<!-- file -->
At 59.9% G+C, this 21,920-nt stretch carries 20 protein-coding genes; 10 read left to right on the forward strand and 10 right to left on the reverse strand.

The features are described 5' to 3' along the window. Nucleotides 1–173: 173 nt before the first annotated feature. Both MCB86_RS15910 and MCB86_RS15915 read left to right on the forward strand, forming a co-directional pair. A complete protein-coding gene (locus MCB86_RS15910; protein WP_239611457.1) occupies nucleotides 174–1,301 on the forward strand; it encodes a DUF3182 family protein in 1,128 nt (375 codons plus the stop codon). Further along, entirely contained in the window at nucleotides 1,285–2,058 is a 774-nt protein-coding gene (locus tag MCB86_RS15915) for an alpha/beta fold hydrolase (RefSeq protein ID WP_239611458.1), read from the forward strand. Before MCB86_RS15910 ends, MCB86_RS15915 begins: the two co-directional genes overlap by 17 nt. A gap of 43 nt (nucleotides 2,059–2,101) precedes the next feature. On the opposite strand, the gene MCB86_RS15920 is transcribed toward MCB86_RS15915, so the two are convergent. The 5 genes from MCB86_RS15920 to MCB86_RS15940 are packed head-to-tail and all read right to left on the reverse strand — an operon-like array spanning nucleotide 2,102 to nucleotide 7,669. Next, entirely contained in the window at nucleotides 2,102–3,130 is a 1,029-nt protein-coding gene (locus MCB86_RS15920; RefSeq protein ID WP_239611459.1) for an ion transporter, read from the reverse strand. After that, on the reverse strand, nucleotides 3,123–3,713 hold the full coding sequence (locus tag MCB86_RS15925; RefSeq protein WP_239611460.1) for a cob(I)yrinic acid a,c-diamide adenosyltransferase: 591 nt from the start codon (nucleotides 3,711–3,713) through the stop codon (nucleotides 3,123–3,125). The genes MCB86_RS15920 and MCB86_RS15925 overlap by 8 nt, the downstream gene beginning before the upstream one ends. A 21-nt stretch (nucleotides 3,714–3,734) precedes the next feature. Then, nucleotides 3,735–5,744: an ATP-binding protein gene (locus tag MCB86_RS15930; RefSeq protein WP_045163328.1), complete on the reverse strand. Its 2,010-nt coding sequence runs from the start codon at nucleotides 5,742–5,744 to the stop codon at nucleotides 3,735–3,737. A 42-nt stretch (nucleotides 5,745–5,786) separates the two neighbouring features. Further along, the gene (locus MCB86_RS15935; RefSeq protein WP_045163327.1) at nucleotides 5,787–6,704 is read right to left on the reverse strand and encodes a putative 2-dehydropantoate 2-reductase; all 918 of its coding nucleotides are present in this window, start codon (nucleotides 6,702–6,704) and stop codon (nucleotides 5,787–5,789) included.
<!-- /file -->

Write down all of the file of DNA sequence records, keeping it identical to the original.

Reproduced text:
At 59.9% G+C, this 21,920-nt stretch carries 20 protein-coding genes; 10 read left to right on the forward strand and 10 right to left on the reverse strand.

The features are described 5' to 3' along the window. Nucleotides 1–173: 173 nt before the first annotated feature. Both MCB86_RS15910 and MCB86_RS15915 read left to right on the forward strand, forming a co-directional pair. A complete protein-coding gene (locus MCB86_RS15910; protein WP_239611457.1) occupies nucleotides 174–1,301 on the forward strand; it encodes a DUF3182 family protein in 1,128 nt (375 codons plus the stop codon). Further along, entirely contained in the window at nucleotides 1,285–2,058 is a 774-nt protein-coding gene (locus tag MCB86_RS15915) for an alpha/beta fold hydrolase (RefSeq protein ID WP_239611458.1), read from the forward strand. Before MCB86_RS15910 ends, MCB86_RS15915 begins: the two co-directional genes overlap by 17 nt. A gap of 43 nt (nucleotides 2,059–2,101) precedes the next feature. On the opposite strand, the gene MCB86_RS15920 is transcribed toward MCB86_RS15915, so the two are convergent. The 5 genes from MCB86_RS15920 to MCB86_RS15940 are packed head-to-tail and all read right to left on the reverse strand — an operon-like array spanning nucleotide 2,102 to nucleotide 7,669. Next, entirely contained in the window at nucleotides 2,102–3,130 is a 1,029-nt protein-coding gene (locus MCB86_RS15920; RefSeq protein ID WP_239611459.1) for an ion transporter, read from the reverse strand. After that, on the reverse strand, nucleotides 3,123–3,713 hold the full coding sequence (locus tag MCB86_RS15925; RefSeq protein WP_239611460.1) for a cob(I)yrinic acid a,c-diamide adenosyltransferase: 591 nt from the start codon (nucleotides 3,711–3,713) through the stop codon (nucleotides 3,123–3,125). The genes MCB86_RS15920 and MCB86_RS15925 overlap by 8 nt, the downstream gene beginning before the upstream one ends. A 21-nt stretch (nucleotides 3,714–3,734) precedes the next feature. Then, nucleotides 3,735–5,744: an ATP-binding protein gene (locus tag MCB86_RS15930; RefSeq protein WP_045163328.1), complete on the reverse strand. Its 2,010-nt coding sequence runs from the start codon at nucleotides 5,742–5,744 to the stop codon at nucleotides 3,735–3,737. A 42-nt stretch (nucleotides 5,745–5,786) separates the two neighbouring features. Further along, the gene (locus MCB86_RS15935; RefSeq protein WP_045163327.1) at nucleotides 5,787–6,704 is read right to left on the reverse strand and encodes a putative 2-dehydropantoate 2-reductase; all 918 of its coding nucleotides are present in this window, start codon (nucleotides 6,702–6,704) and stop codon (nucleotides 5,787–5,789) included.